This painting is finished. The photograph I used as reference had an iceberg in it, and when I started painting, I intended to include the iceberg, but move it forward in the composition. I was focussed on the iceberg, although it was only a small part of the image. Hmmm.
My struggle is almost always to stick with my “Less is More” philosophy, to pay attention to the image as it gets its own voice, and be willing to let go of my original plan. To find the perfect balance between what I think I’m doing and what the painting becomes. This painting doesn’t need the iceberg. The omission can be called Artistic License, but I don’t think it’s my decision. It’s looking at the painting and realizing it doesn’t need what I thought I wanted to include.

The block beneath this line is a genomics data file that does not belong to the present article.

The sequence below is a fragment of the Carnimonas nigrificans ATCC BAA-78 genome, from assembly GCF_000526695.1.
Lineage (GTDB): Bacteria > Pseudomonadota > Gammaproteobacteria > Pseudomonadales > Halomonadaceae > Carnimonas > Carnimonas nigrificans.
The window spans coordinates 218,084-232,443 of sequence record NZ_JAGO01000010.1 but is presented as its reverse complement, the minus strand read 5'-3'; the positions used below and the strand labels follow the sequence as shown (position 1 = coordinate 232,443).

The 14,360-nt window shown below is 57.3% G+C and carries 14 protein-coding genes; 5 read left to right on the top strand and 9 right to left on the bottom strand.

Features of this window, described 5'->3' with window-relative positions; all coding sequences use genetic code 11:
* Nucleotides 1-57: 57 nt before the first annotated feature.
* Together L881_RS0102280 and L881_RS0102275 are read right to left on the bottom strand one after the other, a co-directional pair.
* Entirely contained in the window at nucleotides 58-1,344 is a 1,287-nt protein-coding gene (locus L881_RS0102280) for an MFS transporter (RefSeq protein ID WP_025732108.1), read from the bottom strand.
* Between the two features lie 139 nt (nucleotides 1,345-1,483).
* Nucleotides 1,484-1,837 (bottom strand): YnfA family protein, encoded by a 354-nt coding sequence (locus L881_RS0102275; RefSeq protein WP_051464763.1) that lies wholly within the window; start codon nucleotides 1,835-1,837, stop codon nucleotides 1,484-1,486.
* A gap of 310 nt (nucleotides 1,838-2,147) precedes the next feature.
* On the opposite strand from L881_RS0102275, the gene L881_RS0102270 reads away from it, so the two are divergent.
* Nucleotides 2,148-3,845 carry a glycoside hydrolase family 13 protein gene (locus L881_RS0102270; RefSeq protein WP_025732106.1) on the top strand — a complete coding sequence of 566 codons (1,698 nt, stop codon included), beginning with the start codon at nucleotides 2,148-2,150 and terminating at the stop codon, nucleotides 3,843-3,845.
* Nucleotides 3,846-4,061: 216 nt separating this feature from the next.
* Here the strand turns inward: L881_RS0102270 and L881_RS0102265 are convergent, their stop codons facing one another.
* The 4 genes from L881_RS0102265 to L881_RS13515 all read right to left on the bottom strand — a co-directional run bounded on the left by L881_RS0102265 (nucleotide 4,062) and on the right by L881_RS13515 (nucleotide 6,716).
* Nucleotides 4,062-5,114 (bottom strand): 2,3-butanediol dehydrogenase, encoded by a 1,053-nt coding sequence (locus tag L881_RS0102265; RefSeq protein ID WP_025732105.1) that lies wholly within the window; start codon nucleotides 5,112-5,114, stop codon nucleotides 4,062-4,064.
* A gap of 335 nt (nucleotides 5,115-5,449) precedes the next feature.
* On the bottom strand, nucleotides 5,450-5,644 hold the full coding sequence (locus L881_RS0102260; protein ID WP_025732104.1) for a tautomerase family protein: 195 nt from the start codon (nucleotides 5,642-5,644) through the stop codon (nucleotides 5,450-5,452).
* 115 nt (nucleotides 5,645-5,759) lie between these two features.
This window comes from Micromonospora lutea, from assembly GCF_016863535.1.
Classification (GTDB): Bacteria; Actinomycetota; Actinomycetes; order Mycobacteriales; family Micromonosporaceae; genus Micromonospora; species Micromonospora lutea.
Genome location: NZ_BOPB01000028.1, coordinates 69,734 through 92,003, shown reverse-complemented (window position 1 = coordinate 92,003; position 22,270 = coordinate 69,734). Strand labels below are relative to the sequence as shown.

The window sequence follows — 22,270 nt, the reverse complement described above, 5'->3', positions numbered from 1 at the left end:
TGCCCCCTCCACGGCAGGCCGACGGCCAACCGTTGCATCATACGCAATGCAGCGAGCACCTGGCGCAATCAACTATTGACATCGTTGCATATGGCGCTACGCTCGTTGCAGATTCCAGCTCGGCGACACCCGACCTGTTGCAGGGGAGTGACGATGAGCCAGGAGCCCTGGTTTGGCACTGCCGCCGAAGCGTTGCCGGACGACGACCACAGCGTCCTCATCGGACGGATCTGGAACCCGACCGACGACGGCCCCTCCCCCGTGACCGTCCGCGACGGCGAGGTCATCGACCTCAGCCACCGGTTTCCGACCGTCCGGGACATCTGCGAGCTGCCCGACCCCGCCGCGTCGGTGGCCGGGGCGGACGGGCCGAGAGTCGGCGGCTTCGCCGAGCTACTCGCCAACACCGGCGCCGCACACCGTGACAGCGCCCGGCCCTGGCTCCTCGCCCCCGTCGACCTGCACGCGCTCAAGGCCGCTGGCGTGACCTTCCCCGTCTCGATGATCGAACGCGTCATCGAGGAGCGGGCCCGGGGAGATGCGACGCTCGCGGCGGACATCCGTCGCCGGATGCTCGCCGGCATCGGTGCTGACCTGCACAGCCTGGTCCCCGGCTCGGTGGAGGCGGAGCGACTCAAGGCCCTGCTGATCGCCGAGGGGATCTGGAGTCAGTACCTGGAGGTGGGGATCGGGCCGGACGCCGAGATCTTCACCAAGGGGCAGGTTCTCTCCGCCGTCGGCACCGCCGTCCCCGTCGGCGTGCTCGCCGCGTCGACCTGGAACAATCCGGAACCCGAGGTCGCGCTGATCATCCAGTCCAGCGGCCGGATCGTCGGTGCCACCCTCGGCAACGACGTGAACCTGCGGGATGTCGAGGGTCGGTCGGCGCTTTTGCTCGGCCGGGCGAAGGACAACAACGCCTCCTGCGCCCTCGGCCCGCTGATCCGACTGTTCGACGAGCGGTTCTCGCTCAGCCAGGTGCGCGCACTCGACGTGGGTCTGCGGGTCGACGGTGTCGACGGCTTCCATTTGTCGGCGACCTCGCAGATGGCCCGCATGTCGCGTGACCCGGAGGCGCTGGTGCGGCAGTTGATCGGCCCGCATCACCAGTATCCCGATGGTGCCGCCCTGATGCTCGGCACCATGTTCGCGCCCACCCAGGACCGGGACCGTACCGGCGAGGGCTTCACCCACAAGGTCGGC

I think the creative process flows like a river, and my job is to jump in and become part of the flow. Not to struggle to keep my head above water, but to submit to the current and be in the process, pay attention but be detached enough to hear when the painting says, “enough.” I think writers, musicians, golfers, chess players, salmon fishers, race car drivers and more find a similar groove when they do what they do well. Be attentive and adjust constantly but don’t grasp too tightly. Stay in the flow.
Some days are better than others. There is always anxiety at the beginning, my brain telling me I don’t know what I’m doing, I’m not working fast enough, not sticking with the plan, or I could totally screw up. Lose a day’s (or week’s) work. Anything is possible, but that’s all irrelevant. For me, it’s really about the process and the surprises it holds.
Take a deep breath. Mix paint. Dive in.
Reach out and let go.